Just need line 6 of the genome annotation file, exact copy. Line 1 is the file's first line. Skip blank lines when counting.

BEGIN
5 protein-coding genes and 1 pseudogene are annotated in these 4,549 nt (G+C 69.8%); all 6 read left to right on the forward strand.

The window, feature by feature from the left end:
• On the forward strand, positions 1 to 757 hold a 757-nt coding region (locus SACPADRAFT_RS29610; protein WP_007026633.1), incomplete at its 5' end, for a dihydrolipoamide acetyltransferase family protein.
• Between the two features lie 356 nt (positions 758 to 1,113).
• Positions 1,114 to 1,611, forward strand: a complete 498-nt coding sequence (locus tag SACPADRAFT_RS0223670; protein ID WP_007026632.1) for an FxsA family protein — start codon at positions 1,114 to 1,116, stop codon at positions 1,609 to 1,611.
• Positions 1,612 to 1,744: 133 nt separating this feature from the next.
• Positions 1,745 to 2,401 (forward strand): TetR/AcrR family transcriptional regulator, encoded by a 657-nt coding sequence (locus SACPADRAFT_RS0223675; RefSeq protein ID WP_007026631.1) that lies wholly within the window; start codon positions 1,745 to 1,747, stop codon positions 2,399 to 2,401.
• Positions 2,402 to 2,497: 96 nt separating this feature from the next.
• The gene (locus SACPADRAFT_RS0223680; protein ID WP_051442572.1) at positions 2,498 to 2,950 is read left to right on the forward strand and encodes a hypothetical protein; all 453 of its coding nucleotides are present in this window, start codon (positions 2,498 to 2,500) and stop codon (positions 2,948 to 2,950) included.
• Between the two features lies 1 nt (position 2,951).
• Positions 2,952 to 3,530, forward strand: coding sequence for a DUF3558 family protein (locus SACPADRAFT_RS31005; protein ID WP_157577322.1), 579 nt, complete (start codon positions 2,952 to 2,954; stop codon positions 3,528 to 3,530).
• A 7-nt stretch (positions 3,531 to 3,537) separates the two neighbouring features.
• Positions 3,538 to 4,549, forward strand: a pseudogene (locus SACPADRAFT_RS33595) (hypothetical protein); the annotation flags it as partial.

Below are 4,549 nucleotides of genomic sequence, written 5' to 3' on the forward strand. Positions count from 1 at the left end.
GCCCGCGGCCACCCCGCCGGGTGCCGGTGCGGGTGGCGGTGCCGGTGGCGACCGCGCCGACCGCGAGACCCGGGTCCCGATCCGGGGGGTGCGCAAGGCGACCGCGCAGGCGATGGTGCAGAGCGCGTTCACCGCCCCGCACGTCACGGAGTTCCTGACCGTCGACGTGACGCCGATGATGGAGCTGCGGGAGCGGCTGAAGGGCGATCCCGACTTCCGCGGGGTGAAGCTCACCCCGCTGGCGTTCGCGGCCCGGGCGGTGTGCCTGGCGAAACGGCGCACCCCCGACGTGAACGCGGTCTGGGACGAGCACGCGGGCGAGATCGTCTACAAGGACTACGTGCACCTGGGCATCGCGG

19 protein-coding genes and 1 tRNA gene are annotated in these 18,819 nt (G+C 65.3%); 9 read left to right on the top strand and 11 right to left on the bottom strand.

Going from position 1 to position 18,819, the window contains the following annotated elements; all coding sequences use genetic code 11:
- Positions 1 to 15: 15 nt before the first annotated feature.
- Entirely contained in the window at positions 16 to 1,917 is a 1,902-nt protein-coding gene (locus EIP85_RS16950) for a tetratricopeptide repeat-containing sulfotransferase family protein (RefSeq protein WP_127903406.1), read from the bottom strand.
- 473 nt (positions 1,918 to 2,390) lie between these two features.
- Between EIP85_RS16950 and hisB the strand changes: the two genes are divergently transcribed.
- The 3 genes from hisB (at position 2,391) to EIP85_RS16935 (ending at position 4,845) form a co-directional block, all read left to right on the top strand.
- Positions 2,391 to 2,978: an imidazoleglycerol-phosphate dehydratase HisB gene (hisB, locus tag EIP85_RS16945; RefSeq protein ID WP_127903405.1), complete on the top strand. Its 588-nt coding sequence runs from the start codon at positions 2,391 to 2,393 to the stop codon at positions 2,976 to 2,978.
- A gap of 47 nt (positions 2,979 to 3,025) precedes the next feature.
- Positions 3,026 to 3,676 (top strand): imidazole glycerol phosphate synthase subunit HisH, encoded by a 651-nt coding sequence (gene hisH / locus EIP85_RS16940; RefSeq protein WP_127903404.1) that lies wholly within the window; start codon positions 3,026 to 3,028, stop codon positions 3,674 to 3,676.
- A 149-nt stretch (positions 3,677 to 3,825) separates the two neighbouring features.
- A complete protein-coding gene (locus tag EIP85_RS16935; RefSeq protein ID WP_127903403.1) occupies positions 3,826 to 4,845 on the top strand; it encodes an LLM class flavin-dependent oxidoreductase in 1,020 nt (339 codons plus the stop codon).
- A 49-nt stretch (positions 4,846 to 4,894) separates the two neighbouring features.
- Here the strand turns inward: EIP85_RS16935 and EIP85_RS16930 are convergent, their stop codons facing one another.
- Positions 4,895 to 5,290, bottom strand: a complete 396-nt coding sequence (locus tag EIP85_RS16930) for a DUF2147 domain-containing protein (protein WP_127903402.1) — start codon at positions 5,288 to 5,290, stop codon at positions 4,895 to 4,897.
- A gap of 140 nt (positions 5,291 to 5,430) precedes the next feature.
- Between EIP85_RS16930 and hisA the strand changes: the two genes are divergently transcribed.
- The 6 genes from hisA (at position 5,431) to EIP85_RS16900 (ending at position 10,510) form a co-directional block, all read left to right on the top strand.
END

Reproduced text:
• Positions 1,612 to 1,744: 133 nt separating this feature from the next.